Ken’s far ranging talk included many other fascinating ‘snippets’ – the real Madame d’Urfe lived in Casanova’s time. Casanova described her as the ‘sublime madwoman’. She was a Parisian aristocrat who wished to be reborn as a man was it was believed at the time that only a member of the male sex could communicate with the spirits of the Kabbalah.
It would be impossible in this space to replicate all of Ken’s speech – or indeed the full text of the others – but one other snippet that deserves a special mention is the fate of Aleister Crowley’s Abbey at Thelema. It is apparently little more that a run down shed, and was quite recently put up for sale.
The final talk of the day was by Darren Nugent, who talked about ‘The Mystery of Weylands School’.
The school, as DW enthusiasts will recall, features prominently in ‘The Haunting of Toby Jugg’. Toby Jugg was sent there and it was designed, as he later concluded, to ‘brain wash’ (my term, not Darren’s or DW’s) children into rejecting Christianity and embracing Satanism, with all of its amoral consequences.
As Toby Jugg described it in the novel :
‘Weylands is in Cumberland, and the school takes its name from an ancient Abbey ... there were no classes or teaching in the accepted sense ...Every pupil could take whichever subjects he or she liked best .... in the recreation hours there were no organised games ... the only penalty for not getting up at the usual hour in the morning was that , when you did, you had to make your own bed.’
More tellingly, ‘ in the senior house the sexes were not segregated and everyone had separate cubicles ... and there was no bar to a chap visiting a girl’s cubicle or vice versa.... we were taught that sex was a normal, healthy appetite similar to a desire for food ... the elder girls all willingly submitted themselves to a special routine whereby Matron and the resident Doctor took steps to ensure against their getting themselves into trouble, so there was never any bother of that kind ... ‘
And in terms of religion :
‘we were taught that all religion was a product of the Dark Ages’ ... and ... ‘in order to encourage them in developing a contempt for the symbol before which the ignorant masses still bowed down all the doormats had a crucifix woven into them , so that we trod on it every time we went in or out.’
In the third volume of his autobiography ‘Drink & Ink’ (page 164) DW wrote how, in 1939 he had written ‘several chapters of a new book. I had heard about a school in Devonshire which was co-educational and run on ultra-modern lines. The pupils were allowed complete licence to attend classes or not as they liked, lie in bed all day if they wished and even abuse teachers that they disliked. It was rumoured that the pupils were encouraged to attend Satanic gatherings in a ruined church nearby. Sir Pellinore should send Gregory Sallust to the neighbourhood to carry out an investigation. The book was never completed. But I used the idea many years later in The Haunting of Toby Jugg.’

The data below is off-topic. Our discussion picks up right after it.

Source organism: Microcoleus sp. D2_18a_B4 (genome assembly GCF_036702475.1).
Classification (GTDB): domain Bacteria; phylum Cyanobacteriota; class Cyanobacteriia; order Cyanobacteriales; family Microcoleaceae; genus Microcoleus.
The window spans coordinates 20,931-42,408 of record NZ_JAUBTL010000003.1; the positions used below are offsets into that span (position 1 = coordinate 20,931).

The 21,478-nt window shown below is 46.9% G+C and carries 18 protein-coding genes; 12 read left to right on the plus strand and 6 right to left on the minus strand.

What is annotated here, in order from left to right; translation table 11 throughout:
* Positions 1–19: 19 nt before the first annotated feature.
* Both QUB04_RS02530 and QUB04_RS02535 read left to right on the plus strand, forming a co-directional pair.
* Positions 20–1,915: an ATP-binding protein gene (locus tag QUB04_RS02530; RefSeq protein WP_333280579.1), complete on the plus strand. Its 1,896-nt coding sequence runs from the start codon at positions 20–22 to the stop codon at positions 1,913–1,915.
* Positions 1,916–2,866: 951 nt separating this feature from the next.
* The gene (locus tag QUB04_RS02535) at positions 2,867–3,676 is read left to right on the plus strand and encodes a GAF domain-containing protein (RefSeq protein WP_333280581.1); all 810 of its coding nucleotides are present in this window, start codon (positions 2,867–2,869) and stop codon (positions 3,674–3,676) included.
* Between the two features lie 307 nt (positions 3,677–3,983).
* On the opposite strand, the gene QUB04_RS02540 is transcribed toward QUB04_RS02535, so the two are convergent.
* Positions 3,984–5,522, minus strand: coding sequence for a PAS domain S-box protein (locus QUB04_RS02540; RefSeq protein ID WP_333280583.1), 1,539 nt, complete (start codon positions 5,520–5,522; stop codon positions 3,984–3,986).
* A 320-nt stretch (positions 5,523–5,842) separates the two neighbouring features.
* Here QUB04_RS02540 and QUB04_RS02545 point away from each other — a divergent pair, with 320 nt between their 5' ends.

Darren had decided to investigate further.
The school was Dartington Hall School near Totnes, which was active between 1926 and 1987.
It was founded by Leonard and Dorothy Elmhirst, with the headmaster between 1931 and 1957 being a Bill Curry. Curry was on record as saying how the ‘social order must be radically changed’ and of saying how the world needed a ‘new elite’, and media reports show that when the Mayor of Torquay visited and asked to see the school chapel, Curry laughed at the thought.
Stories of nudity and of the school’s lax attitude to sex were rife in the local community, with media stories that local boys hung round the school because of the prospect of a ‘free f***’.
The sexual liberation seems to have continued into the 1980s when several well publicised scandals precipitated the closure of the school ... in the late 1970s the then headmaster’s wife posed nude in a girlie magazine (Google Mayfair and ‘Beth Blackshaw’ for details), and in 1984 a 15 year old female pupil died in mysterious circumstances after a nude swimming and sunbathing session and some kung fu lessons from the school caretaker.
In June 1938 a mysterious Captain Arthur Rogers gave an account of the school to Parliament. Rogers talked of how the school taught children to dislike their own families, and made a statement that ‘communism is the invention of Satan’, giving the school its first occult link.
Rogers (possibly an agent of DW’s friend Maxwell Knight, the Head of MI5) and the wife of Admiral Sir Barry Domvile were also involved in a libel case brought against them by the school for allegations of links with communism, Crowley and Black Magic. The case was settled out of court.
The links with communism were confirmed by its former pupil, relation to the founder and speechwriter to Franklin D Roosevelt Michael Straight in his memoir ‘After Long Silence’. Straight was recruited as a communist agent by Cambridge spy Anthony Blunt and later betrayed him.
As for Black Magic, Darren finished his talk by relating how he had managed to get access to (and photograph) some recently de-classified material on the MI5 investigation of Dartington Hall and read from it an extract of an anonymous report titled “The Case Against Dartington Hall”.
“A house in South Kensington was used for ceremonies. It was said the house belonged to Mr. Elmhirst [owner of Dartington Hall] and that he and his wife supported Aleister Crowley known to be an exponent of Black Magic. Aleister Crowley was spoken of as the Master of Ceremonies and those women permitted to attend the ceremonies told of being hypnotised and practicing what they afterwards felt to be the most degrading acts. Those men and women permitted to go deeper into the rites of Black Magic were invited to Dartington Hall where the ceremonies were of greater significance. Dartington Hall has a room which was once a chapel and in this room certain boys of the school saw a ceremony conducted by men and women wearing masks of animals.”
The party then broke up for the night and headed for bed. In the morning after breakfast, farewells were made and the group dispersed to the various parts of the U.K. from which they had come, contented with another successful Convention and looking forward to the next one.